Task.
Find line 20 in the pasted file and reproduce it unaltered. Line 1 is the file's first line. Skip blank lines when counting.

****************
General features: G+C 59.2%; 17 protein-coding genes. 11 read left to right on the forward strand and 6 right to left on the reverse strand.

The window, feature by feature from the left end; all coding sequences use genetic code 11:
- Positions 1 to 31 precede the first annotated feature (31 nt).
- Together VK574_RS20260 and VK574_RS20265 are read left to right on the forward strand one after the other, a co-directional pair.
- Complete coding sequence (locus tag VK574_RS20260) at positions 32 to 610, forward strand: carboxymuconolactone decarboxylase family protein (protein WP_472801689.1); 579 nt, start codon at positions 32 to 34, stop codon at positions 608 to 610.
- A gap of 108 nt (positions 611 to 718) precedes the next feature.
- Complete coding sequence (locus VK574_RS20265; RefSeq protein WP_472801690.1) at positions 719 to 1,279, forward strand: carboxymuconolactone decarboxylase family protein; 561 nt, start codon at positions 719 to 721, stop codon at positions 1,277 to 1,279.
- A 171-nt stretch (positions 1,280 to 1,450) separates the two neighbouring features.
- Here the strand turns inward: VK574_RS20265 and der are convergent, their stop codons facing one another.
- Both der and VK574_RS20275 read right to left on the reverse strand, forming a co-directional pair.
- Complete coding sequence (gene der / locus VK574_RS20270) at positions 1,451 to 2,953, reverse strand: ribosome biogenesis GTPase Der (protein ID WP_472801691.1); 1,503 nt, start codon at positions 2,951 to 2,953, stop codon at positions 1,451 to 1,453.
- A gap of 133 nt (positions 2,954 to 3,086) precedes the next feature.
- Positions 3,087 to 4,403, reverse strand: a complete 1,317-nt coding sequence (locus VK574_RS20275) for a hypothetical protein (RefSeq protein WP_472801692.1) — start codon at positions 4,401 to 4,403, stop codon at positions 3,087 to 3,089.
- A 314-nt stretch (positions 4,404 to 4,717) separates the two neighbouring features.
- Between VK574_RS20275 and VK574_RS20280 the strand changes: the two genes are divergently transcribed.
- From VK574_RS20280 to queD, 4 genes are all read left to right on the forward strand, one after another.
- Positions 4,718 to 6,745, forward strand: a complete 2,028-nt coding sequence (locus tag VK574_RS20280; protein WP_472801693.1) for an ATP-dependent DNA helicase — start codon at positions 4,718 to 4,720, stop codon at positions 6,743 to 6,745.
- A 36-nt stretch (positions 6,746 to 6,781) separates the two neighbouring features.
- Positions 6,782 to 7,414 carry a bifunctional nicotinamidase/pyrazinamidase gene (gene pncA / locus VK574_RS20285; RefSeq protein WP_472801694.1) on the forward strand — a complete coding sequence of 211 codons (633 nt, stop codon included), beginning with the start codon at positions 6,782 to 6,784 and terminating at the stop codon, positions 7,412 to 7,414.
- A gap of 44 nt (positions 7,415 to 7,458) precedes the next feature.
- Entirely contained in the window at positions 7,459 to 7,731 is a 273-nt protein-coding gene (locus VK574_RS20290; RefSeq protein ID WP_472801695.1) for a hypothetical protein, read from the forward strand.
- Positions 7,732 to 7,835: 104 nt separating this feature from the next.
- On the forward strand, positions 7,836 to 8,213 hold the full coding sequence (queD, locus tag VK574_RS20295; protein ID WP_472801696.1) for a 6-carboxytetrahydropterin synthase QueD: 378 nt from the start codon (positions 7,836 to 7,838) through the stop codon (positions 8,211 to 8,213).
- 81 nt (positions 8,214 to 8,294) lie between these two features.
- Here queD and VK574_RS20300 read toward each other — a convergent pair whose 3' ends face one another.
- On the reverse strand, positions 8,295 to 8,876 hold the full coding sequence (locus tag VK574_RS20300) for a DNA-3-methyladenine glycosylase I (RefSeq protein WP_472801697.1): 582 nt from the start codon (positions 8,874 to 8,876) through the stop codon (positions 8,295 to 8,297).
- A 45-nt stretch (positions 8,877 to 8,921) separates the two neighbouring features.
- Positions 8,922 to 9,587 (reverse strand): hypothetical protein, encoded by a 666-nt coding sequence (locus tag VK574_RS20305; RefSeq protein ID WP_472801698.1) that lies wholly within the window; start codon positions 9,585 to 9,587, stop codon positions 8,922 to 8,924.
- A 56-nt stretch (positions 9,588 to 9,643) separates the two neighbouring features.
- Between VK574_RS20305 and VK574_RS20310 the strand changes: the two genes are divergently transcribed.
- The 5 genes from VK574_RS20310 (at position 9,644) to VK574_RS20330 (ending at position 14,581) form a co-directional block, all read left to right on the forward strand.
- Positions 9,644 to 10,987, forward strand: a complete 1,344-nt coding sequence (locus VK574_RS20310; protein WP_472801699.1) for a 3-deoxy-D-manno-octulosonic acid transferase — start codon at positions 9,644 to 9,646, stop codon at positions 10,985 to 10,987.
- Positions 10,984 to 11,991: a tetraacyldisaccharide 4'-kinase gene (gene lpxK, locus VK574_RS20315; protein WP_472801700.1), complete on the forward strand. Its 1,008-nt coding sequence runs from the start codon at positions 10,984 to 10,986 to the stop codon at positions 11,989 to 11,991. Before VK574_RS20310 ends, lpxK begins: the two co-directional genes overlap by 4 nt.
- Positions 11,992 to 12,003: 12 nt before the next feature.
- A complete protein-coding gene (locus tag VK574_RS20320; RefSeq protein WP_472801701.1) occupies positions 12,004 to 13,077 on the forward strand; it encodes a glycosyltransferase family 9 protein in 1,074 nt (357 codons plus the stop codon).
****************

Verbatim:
- A gap of 44 nt (positions 7,415 to 7,458) precedes the next feature.